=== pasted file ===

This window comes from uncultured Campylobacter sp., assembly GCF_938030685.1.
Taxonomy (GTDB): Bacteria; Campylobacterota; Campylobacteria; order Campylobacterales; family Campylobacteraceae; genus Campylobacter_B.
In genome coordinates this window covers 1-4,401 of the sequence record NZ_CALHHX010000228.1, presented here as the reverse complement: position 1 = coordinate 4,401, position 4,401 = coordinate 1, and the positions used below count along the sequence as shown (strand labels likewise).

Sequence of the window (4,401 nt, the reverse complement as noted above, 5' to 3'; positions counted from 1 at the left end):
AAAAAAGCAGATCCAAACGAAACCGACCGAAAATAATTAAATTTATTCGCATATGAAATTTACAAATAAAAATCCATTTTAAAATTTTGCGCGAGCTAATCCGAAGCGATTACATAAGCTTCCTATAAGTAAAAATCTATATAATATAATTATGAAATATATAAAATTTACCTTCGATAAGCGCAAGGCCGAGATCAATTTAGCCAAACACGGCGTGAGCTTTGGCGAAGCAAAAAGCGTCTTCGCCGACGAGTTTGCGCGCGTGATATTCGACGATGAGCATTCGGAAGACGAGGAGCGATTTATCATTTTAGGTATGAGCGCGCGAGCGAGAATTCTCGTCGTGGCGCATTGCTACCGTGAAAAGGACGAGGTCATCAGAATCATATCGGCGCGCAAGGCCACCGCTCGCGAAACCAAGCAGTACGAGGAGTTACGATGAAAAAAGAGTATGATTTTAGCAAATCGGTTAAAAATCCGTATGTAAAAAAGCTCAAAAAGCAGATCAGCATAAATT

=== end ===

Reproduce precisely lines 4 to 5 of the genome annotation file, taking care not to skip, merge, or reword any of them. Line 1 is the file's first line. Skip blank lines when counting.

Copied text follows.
Sequence of the window (4,401 nt, the reverse complement as noted above, 5' to 3'; positions counted from 1 at the left end):
AAAAAAGCAGATCCAAACGAAACCGACCGAAAATAATTAAATTTATTCGCATATGAAATTTACAAATAAAAATCCATTTTAAAATTTTGCGCGAGCTAATCCGAAGCGATTACATAAGCTTCCTATAAGTAAAAATCTATATAATATAATTATGAAATATATAAAATTTACCTTCGATAAGCGCAAGGCCGAGATCAATTTAGCCAAACACGGCGTGAGCTTTGGCGAAGCAAAAAGCGTCTTCGCCGACGAGTTTGCGCGCGTGATATTCGACGATGAGCATTCGGAAGACGAGGAGCGATTTATCATTTTAGGTATGAGCGCGCGAGCGAGAATTCTCGTCGTGGCGCATTGCTACCGTGAAAAGGACGAGGTCATCAGAATCATATCGGCGCGCAAGGCCACCGCTCGCGAAACCAAGCAGTACGAGGAGTTACGATGAAAAAAGAGTATGATTTTAGCAAATCGGTTAAAAATCCGTATGTAAAAAAGCTCAAAAAGCAGATCAGCATAAATT